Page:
• In Biotechnology Module A, a course developed by Articulated Technological Education Pathways (ATEP), students are introduced to the fields of biotechnology and engineering. Students will also discover how science, technology, and engineering come together to help solve problems; explore different fields of biotechnology and its applications in everyday life; review basic biology and engineering principles; create an artificial source of insulin; work as a team to design, build, test, and evaluate a bioreactor; and use technology to solve problems.
  • In Biotechnology Module B, students use tools and skills introduced in Module A. In this module, students will design a bioreactor for producing microbial proteins, describe the parameters that can be altered to affect microbial growth and product formation, and identify methods for detecting the presence of enzymes.

For more archived resources by Articulated Technological Education Pathways (ATEP), visit the ATE Central resource portal.

Course-in-a-Box

Bio-Link offers a number of Course-in-a-Box resources intended for instructors to adapt and introduce into new courses. These collections of resources have been compiled and contributed by instructors of Bio-Link programs. Resources may include course descriptions, student outcomes, schedules, reading assignments, laboratory exercises, lecture materials, homework, classroom activities, exams, and videos. Check out these sample Courses-in-a-Box or click on the link below for even more options to explore. ATE community members who are interested in using a Course-in-a-Box may sign up for a free Bio-Link membership and gain access to additional instructor materials.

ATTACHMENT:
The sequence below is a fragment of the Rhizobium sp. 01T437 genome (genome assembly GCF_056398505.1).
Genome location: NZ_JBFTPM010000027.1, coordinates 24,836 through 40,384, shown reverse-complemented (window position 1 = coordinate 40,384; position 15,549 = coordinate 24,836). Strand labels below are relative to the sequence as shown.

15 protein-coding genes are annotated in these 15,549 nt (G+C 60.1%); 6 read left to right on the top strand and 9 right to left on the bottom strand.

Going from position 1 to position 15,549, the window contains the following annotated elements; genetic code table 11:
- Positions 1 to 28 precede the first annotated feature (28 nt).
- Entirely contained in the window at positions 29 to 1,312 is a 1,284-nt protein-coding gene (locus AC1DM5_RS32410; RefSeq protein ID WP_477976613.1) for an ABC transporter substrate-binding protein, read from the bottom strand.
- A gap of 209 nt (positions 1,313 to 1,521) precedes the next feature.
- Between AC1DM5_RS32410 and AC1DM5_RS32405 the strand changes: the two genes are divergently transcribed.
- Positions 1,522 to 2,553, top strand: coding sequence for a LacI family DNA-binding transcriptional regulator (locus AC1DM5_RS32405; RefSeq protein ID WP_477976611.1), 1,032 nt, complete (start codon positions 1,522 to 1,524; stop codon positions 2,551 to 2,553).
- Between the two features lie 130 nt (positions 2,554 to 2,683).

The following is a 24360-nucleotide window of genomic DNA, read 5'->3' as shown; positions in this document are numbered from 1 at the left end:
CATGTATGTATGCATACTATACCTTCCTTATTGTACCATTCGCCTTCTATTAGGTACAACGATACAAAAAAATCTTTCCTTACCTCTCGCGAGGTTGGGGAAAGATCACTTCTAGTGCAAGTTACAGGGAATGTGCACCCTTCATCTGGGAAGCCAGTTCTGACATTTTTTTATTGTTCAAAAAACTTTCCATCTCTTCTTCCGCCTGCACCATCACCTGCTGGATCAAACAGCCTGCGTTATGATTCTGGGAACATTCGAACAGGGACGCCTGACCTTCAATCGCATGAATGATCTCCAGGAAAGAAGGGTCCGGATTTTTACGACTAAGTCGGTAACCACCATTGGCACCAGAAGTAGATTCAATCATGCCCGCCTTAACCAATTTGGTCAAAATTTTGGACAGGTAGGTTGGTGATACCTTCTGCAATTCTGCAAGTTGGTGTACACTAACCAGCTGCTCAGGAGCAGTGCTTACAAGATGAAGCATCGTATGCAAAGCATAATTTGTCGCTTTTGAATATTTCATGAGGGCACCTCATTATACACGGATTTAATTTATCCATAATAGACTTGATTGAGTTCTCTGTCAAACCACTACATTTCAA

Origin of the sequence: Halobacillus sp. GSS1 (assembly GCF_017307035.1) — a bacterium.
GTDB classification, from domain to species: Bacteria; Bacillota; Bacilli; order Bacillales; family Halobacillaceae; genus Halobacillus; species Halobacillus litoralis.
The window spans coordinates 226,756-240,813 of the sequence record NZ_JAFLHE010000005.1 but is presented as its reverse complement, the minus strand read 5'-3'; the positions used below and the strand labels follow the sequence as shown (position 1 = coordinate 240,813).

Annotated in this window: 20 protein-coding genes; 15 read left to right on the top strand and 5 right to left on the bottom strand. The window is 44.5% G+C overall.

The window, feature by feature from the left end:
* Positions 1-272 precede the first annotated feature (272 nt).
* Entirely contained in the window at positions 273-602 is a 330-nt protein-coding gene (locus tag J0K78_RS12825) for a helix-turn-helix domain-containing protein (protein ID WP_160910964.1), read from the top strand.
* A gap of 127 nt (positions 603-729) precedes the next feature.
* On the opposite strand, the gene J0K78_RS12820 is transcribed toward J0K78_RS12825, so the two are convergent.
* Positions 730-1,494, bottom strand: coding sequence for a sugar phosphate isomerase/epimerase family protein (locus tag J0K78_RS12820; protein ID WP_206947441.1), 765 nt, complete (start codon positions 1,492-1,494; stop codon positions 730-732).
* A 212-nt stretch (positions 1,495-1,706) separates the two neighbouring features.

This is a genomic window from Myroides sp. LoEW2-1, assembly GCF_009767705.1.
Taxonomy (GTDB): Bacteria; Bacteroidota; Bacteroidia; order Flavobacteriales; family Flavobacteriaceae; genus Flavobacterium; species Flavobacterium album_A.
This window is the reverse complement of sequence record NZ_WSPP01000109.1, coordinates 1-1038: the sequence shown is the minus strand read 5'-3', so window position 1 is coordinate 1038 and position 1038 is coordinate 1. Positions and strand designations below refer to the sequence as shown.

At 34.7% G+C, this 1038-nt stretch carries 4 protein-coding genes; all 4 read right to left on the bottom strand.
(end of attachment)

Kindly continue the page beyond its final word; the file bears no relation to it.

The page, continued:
For more archived “Courses-in-a-Box” offered by Bio-Link: Educating the BioTechnology Workforce, visit the ATE Central resource portal.

Biotechnology I & II Course Outlines